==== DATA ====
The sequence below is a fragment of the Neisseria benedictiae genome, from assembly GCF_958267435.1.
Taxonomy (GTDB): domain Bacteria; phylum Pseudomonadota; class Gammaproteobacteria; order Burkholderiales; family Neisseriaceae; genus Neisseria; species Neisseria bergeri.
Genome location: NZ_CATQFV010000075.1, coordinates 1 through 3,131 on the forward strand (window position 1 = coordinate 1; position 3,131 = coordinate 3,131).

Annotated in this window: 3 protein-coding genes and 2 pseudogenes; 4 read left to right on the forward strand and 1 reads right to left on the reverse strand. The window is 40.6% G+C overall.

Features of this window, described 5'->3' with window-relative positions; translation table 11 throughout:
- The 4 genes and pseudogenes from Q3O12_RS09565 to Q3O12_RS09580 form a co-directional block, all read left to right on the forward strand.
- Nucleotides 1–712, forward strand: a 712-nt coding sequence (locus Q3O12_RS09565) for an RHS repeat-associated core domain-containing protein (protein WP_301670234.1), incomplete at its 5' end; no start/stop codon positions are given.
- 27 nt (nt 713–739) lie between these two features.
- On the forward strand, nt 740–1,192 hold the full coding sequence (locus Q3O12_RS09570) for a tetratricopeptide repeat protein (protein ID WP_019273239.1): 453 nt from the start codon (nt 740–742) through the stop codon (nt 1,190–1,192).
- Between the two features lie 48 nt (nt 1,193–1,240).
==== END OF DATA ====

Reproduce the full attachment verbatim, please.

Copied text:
The sequence below is a fragment of the Neisseria benedictiae genome, from assembly GCF_958267435.1.
Taxonomy (GTDB): domain Bacteria; phylum Pseudomonadota; class Gammaproteobacteria; order Burkholderiales; family Neisseriaceae; genus Neisseria; species Neisseria bergeri.
Genome location: NZ_CATQFV010000075.1, coordinates 1 through 3,131 on the forward strand (window position 1 = coordinate 1; position 3,131 = coordinate 3,131).

Annotated in this window: 3 protein-coding genes and 2 pseudogenes; 4 read left to right on the forward strand and 1 reads right to left on the reverse strand. The window is 40.6% G+C overall.

Features of this window, described 5'->3' with window-relative positions; translation table 11 throughout:
- The 4 genes and pseudogenes from Q3O12_RS09565 to Q3O12_RS09580 form a co-directional block, all read left to right on the forward strand.
- Nucleotides 1–712, forward strand: a 712-nt coding sequence (locus Q3O12_RS09565) for an RHS repeat-associated core domain-containing protein (protein WP_301670234.1), incomplete at its 5' end; no start/stop codon positions are given.
- 27 nt (nt 713–739) lie between these two features.
- On the forward strand, nt 740–1,192 hold the full coding sequence (locus Q3O12_RS09570) for a tetratricopeptide repeat protein (protein ID WP_019273239.1): 453 nt from the start codon (nt 740–742) through the stop codon (nt 1,190–1,192).
- Between the two features lie 48 nt (nt 1,193–1,240).